Fake Brands & Real Money: A Look at Film’s Fictional Companies
Trademarks and copyrights are tricky territory, but are especially frustrating when faced with the task of making a film. For years, the entertainment industry has found ways around using real-life copyrighted words and logos in order to film a specific product without paying hefty fees. One such instance of brand use gone wrong was the legal action taken for The Hangover Part II's unapproved mention of Louis Vuitton.
To avoid legal controversy, some writers opt for fictional brands (like The Acme Corporation from Looney Tunes) while others go the lazy route and avoid any sensitive words or logos altogether (like when a character simply says, “I’ll have a beer”). Quentin Tarantino went so far as to create his own cigarette brand, named Red Apple. You’ll notice a number of his characters smoking from the fictional Red Apple pack.
You may also recognize the name Morley Cigarettes, but like Red Apple, Morley Cigarettes do not exist. This fake brand appeared years ago and has been the go-to cigarette brand for filmmakers. It’s an effective way to show a brand without actually showing a brand—you’ll notice the design looks strikingly similar to Marlboro Cigarettes.
Morley Cigarettes have been shown in a number of productions, including the original Beverly Hills, 90210 from the ‘90s, Buffy the Vampire Slayer, Heroes, Platoon, Prozac Nation, and The X-Files. Fictional companies like Red Apple or Morley may be an easy way to evade controversy, but sometimes these names end up doing even more than simply avoiding a lawsuit.
Take Bubba Gump Shrimp as an example. After its creation in the film Forrest Gump, the Bubba Gump chain was sparked and ultimately was a huge success. But this is not just a cheesy, fan-driven establishment; Fertitta Entertainment—the company that owns Bubba Gump—grossed $3.4 billion in revenue last year.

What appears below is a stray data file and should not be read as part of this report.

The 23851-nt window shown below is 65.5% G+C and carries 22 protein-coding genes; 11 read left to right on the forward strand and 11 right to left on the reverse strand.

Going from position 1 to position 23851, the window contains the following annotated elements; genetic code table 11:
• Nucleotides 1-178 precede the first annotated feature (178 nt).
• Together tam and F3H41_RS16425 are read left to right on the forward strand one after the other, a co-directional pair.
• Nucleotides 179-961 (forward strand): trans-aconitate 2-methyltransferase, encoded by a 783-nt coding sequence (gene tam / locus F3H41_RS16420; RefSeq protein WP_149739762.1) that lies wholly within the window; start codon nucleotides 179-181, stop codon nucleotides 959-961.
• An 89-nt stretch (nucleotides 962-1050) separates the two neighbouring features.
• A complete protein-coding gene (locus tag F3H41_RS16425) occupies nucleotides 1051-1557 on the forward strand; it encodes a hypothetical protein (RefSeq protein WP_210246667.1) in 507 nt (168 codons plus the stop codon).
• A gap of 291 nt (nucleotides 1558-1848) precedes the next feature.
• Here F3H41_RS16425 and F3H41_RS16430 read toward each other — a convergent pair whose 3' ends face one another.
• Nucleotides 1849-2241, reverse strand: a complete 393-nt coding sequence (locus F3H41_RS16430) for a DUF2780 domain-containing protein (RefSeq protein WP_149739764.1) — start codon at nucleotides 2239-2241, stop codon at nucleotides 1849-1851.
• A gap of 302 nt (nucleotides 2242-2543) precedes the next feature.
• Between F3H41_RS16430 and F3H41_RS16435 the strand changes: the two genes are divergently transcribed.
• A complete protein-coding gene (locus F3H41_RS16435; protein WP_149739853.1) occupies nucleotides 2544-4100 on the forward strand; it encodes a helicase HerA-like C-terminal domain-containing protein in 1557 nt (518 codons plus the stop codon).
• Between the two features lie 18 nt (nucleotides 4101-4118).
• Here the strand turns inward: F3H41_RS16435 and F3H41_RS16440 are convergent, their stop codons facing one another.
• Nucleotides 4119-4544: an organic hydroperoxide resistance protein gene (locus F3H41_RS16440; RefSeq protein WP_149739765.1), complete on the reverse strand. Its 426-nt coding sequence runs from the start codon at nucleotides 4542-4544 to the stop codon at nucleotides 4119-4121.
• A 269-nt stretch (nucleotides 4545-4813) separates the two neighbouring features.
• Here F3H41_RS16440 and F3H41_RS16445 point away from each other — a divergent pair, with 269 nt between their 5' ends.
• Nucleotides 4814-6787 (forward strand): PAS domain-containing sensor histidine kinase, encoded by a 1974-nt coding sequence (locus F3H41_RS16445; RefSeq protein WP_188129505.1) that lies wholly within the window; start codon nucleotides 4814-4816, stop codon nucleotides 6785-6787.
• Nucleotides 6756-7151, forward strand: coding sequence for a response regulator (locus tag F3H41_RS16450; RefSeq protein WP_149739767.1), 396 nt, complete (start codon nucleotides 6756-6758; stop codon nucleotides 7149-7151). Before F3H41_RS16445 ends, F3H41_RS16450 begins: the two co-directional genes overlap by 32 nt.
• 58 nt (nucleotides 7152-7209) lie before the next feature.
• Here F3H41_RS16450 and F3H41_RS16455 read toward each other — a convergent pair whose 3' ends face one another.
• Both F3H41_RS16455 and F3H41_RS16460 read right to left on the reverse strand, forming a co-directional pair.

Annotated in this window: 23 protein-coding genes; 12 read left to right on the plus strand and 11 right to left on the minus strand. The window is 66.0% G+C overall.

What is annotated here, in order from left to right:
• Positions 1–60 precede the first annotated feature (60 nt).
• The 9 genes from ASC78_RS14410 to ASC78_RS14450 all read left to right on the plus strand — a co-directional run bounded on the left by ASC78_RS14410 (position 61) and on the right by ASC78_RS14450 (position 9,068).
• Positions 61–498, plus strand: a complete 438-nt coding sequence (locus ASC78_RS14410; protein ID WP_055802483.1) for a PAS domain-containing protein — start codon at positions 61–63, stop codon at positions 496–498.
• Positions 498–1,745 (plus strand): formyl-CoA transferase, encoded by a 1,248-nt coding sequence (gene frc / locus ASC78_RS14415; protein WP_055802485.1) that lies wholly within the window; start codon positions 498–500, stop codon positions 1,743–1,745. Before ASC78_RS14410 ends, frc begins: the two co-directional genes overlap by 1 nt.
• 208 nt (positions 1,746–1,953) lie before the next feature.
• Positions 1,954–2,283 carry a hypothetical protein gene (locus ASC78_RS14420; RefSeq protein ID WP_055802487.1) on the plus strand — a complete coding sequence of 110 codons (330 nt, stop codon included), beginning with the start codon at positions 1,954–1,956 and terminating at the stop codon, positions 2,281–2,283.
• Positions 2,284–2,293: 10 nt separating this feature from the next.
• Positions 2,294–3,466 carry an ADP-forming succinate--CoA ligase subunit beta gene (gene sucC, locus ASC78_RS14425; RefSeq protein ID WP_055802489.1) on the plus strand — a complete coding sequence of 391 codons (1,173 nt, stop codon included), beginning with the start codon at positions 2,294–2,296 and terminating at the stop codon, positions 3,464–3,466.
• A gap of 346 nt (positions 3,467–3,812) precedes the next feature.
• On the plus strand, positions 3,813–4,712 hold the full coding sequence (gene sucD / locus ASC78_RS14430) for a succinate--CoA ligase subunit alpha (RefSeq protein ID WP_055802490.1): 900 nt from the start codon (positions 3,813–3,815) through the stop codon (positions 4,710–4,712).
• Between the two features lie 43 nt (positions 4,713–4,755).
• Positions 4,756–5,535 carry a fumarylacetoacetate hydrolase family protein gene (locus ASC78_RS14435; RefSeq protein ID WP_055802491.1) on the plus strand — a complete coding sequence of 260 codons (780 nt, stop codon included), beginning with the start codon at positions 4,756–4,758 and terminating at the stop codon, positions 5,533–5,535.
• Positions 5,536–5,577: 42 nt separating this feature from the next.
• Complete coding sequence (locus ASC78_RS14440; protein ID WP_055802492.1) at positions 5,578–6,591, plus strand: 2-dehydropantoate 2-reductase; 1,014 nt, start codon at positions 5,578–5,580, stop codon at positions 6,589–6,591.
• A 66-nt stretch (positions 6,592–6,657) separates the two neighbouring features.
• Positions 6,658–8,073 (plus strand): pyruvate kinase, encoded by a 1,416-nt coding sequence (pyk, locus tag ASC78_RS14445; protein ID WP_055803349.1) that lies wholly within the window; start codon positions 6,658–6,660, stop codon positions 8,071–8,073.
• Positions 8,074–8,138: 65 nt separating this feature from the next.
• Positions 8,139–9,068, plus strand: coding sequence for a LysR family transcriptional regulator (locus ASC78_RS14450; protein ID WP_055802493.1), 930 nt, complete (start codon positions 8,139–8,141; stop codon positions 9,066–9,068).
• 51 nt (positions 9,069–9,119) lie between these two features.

To give you another idea of how influential fake brands can be, look at the Bull & Finch Pub in Boston. Originally known for being the exterior shots of the bar in Cheers, the establishment eventually renamed itself ‘Cheers Beacon Hill’ due to the popularity of the show. The bar is a magnet for tourists and is frequently featured on lists promoting Boston nightlife.
Countless fictional brands have become their own successful organizations in some way or another. A prime example is Ollivander’s, the wand shop in the Harry Potterseries, which has stores with actual wands for purchase in Universal Studios’ theme parks. A real-life version of a store like Ollivander’s will have a huge economic impact—especially when it’s already part of the $25 billion Harry Potter franchise.
Arguably the most influential company ever produced from fiction is The Willy Wonka Candy Company. The company was inspired by Roald Dahl’s Charlie and the Charlie Factory and was subsequently sold to Nestlé in 1988. Though the Wonka brand was discontinued in 2015, the legacy lives on through its candy that is still in production (e.g. Nerds, Fun Dip, Bottle Caps, and Everlasting Gobstoppers). And Nestlé—fiscally a huge company whose current revenue is around 89.46 billion CHF—is indeed smart for continuing production of the popular Wonka products.
It’s hard to say why fictional brands take off in popularity, but their cultural and fiscal impact is truly incredible. A Morley cigarette may be more recognizable than an actual cigarette brand—even though it is impossible to ever buy a pack in real life. The familiar atmosphere of Bubba Gump Shrimp or the taste of Wonka candy may be a thrilling experience for certain fandoms, but the cash flow brought in by them is even more impressive.